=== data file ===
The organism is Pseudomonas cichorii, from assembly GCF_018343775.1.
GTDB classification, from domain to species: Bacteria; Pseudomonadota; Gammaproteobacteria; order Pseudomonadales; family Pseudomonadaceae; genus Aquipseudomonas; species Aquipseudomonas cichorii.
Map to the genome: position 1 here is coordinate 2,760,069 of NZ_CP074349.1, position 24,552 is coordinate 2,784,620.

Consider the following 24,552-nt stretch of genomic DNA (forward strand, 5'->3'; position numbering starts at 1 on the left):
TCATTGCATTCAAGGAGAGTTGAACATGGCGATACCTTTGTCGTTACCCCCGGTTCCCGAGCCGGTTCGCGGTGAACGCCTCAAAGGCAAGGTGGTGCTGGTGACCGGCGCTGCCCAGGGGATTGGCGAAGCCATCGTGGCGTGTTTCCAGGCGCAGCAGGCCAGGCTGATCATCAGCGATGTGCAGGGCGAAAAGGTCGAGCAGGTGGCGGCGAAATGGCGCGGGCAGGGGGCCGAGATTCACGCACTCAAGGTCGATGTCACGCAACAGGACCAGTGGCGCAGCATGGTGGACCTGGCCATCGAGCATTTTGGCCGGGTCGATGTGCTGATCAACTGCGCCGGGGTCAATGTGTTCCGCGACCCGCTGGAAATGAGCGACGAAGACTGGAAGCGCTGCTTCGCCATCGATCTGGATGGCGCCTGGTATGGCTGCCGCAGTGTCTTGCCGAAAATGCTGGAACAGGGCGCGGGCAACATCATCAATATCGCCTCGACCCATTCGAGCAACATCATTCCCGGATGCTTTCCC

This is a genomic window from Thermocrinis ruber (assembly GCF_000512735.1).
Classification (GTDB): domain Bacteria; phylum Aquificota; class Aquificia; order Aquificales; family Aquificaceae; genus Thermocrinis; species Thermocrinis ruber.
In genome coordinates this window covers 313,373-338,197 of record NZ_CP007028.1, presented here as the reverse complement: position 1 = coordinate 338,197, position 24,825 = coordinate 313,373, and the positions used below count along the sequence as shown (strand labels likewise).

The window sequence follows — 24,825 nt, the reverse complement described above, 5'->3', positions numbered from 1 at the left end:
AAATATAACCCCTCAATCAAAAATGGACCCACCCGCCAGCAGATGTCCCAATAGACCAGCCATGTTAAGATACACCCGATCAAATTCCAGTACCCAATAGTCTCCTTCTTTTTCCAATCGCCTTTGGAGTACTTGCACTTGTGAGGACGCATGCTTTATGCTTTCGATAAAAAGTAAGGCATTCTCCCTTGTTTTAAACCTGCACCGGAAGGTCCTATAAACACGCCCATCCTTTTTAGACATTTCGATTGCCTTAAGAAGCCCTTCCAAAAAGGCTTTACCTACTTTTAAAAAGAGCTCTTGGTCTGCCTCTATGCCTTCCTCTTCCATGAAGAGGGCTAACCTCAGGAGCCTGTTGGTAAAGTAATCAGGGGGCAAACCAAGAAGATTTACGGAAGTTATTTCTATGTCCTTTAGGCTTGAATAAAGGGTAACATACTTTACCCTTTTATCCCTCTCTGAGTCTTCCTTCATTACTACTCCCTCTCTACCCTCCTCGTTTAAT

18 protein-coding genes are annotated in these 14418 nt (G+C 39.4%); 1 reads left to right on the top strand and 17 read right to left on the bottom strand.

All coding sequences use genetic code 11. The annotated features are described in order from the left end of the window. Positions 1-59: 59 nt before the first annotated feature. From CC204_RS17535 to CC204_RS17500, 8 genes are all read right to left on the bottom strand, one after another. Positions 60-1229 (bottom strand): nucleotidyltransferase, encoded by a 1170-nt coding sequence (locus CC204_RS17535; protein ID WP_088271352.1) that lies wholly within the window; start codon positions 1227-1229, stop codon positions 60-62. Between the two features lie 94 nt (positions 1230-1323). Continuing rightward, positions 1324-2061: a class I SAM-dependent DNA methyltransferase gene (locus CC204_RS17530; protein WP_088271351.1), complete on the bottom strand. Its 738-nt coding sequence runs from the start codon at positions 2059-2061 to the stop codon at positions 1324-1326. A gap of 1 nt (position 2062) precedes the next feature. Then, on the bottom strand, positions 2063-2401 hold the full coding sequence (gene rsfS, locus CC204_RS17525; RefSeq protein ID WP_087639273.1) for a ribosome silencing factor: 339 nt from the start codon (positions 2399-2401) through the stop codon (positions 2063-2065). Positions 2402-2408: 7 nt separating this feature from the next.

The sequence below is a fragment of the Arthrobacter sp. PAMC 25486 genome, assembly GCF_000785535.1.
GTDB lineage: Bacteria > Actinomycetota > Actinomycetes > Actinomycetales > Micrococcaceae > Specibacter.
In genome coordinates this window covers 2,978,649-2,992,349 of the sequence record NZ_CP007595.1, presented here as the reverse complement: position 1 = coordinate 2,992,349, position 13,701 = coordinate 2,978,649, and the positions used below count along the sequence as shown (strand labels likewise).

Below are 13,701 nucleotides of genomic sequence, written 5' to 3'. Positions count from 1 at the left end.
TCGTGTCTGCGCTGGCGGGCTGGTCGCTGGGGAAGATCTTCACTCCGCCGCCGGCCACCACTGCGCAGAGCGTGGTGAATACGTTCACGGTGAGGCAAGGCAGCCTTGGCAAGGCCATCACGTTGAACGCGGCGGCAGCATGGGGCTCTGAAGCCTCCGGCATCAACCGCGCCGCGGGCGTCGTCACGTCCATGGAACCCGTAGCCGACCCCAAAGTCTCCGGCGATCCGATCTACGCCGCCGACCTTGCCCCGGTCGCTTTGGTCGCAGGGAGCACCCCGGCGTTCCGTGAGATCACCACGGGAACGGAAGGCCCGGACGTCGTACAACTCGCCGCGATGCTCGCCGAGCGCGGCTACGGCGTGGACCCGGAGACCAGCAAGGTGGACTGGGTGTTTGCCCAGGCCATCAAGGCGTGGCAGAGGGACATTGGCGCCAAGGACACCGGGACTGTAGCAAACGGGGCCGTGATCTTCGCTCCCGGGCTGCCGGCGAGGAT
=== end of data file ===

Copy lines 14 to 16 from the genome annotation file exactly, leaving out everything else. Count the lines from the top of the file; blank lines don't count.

GTDB lineage: Bacteria > Actinomycetota > Actinomycetes > Actinomycetales > Micrococcaceae > Specibacter.
In genome coordinates this window covers 2,978,649-2,992,349 of the sequence record NZ_CP007595.1, presented here as the reverse complement: position 1 = coordinate 2,992,349, position 13,701 = coordinate 2,978,649, and the positions used below count along the sequence as shown (strand labels likewise).

Below are 13,701 nucleotides of genomic sequence, written 5' to 3'. Positions count from 1 at the left end.